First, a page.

Renovated or remodeled

Specific style of tile

Bright, lots of windows

Specific neighborhood

No pool

Backyard

Interior modern design

One story

Open kitchen


I'm not sure if you know the market in Tucson, but remodeled or renovated in the specific neighborhood we were looking in, was definitely not an easy find. A lot of houses were overpriced and not modern at all. One of my biggest pet peeves here is that people like carpet next to square orange tiles (southwestern style) and that is so not my style. I'm a millennial after all, houses might as well all become modern as more millennials buy homes. We waited for several weeks to see some listings, and by the time we found our realtor there were two houses that fit our very detailed descriptions. I called Jim and let him know I would see both houses first, before I decided to show Aaron. I made sure to take a lot of videos and photos of each property, so I could explain to Aaron what I had liked about my favorite of the two. 

The first was in a beautiful neighborhood that had such a scenic drive, mountain views and it was truly just an experience getting to the house. It had everything we both wanted (checklist covered) and then the inside of the house was just insanely beautiful. The tile I'd always dreamed about, the fireplace I'd drooled over in my past life, and everything in between was simply perfect. There was something about the house that was just magical to me.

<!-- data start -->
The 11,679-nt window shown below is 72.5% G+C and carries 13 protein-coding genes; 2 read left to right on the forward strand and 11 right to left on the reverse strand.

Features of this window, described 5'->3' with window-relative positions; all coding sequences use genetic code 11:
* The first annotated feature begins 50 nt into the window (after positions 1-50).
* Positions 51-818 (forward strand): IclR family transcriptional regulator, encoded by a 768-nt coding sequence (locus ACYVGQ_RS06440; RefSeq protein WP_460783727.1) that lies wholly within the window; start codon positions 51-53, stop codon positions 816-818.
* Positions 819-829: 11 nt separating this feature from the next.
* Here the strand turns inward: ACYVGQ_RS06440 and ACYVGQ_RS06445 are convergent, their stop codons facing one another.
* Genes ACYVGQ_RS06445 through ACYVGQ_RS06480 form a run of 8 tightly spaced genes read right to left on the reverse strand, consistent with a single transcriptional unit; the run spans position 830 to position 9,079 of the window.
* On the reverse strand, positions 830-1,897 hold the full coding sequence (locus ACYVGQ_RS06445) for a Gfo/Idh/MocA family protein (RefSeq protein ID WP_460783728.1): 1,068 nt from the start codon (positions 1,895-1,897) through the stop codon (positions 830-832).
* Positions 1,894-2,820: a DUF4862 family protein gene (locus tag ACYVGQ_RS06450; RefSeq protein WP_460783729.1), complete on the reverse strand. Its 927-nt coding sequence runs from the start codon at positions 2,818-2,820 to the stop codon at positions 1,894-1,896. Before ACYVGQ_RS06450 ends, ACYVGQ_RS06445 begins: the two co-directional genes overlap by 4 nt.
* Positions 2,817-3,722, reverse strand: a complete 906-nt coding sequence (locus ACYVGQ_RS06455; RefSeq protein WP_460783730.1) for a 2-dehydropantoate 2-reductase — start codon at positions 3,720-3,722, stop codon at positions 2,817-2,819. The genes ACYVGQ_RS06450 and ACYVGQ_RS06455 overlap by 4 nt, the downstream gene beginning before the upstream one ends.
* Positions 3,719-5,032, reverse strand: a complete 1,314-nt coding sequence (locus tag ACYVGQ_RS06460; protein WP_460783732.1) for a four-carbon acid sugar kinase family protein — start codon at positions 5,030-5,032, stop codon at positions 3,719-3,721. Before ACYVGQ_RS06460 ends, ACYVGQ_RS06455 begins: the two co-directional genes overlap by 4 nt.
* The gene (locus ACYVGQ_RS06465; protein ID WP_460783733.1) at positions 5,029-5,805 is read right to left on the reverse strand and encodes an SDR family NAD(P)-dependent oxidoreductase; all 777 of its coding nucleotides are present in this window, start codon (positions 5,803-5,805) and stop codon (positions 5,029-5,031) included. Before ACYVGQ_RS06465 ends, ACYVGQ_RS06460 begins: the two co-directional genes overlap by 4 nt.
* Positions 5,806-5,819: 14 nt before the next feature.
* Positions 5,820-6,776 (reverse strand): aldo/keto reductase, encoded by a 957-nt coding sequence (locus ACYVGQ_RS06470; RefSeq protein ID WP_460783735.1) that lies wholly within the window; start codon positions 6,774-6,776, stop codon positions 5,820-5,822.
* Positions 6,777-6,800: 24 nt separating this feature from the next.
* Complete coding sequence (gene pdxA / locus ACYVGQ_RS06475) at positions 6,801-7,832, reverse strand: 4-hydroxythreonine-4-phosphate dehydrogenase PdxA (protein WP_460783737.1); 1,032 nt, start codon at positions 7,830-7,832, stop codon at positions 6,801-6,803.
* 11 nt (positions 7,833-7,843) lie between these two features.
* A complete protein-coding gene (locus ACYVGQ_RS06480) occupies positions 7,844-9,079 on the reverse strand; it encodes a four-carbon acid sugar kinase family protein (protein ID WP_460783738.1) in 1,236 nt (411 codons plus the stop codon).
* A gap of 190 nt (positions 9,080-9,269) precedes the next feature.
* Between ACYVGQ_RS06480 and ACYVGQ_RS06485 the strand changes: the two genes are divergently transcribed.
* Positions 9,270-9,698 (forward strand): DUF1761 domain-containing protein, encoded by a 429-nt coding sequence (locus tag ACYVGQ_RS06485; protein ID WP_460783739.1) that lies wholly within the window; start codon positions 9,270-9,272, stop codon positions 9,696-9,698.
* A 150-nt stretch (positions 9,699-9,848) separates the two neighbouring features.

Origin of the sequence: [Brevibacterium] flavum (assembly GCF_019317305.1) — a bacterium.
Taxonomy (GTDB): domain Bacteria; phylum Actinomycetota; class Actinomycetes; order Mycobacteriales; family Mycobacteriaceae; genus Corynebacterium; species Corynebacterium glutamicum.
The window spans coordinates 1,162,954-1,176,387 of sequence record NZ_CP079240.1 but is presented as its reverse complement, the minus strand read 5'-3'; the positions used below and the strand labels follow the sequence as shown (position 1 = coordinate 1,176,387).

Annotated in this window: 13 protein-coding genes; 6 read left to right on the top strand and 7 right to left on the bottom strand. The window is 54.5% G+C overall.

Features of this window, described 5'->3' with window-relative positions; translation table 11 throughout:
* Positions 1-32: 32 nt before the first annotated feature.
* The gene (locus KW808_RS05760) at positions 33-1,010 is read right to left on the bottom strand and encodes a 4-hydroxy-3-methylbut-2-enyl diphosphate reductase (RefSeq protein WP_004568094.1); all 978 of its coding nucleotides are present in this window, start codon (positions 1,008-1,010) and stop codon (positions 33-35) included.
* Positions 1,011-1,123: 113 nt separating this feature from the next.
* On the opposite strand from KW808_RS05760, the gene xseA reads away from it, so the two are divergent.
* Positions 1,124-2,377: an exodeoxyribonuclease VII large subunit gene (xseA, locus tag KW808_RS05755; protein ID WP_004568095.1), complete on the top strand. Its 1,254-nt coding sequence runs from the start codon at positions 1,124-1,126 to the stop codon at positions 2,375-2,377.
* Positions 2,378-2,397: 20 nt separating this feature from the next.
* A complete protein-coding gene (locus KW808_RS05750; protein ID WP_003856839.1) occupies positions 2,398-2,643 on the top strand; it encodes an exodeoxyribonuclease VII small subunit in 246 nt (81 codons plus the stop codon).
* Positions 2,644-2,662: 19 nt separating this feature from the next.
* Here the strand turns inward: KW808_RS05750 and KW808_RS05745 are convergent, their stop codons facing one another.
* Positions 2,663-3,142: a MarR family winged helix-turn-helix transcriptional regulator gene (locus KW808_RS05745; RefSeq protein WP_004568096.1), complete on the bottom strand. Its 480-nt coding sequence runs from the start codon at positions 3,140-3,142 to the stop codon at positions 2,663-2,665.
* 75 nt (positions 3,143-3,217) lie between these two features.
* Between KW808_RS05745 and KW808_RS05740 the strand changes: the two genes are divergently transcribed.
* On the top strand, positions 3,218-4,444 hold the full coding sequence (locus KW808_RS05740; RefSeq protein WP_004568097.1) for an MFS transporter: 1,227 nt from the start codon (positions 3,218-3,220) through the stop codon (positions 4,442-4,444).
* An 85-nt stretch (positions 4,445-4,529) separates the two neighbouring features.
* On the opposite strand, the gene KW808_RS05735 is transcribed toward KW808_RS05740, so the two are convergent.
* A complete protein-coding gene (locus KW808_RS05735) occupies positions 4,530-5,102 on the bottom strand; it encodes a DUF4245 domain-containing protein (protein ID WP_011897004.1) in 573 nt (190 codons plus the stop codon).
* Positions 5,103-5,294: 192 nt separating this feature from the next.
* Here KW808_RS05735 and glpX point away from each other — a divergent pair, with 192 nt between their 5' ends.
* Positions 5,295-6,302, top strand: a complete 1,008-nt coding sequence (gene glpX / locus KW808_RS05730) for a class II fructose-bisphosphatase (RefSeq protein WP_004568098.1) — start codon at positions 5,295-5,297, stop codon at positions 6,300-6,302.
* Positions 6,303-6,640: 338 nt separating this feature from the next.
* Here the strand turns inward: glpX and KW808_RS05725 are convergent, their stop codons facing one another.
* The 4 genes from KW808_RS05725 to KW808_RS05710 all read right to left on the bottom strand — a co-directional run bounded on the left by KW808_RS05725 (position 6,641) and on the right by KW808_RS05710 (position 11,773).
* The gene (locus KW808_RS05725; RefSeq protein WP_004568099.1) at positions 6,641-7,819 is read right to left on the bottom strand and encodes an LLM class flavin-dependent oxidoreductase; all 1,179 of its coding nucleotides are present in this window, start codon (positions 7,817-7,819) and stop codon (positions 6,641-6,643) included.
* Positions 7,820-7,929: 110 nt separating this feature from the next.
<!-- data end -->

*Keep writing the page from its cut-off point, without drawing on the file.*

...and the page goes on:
When we visited the second house, there was just something just so grandiose about it. Not to mention it was 100k more than what we wanted to pay, but I just felt like a guest in a potential home whereas the first house felt like home.

This is a photo of me jumping for joy when we found our new home.

Once you're on the search for the house, and you feel you're closing in on it, I think you'd be better off with a mortgage lender that has some serious customer service. While you can always go with Chase, Wells Fargo and some of those larger corporations, I personally think it's ideal to go with a local company that will take care of you and get your paperwork in in a timely manner. 

This is why we went with Sunstreet Mortgage here in town, and specifically Todd Abelson. Another expert who has been working with customers in town for years and years. He knows the process in and out, and his Office Admin, Dawn, was so on point. She helped us during the government shutdown time period and emailed us on the weekends. Both of them knew how important it was for us to win the house of our dreams, and they really went into overdrive for us which we really appreciated. Below, I broke down the step by step process of how you begin the mortgage lending process, all the way to when the house is yours.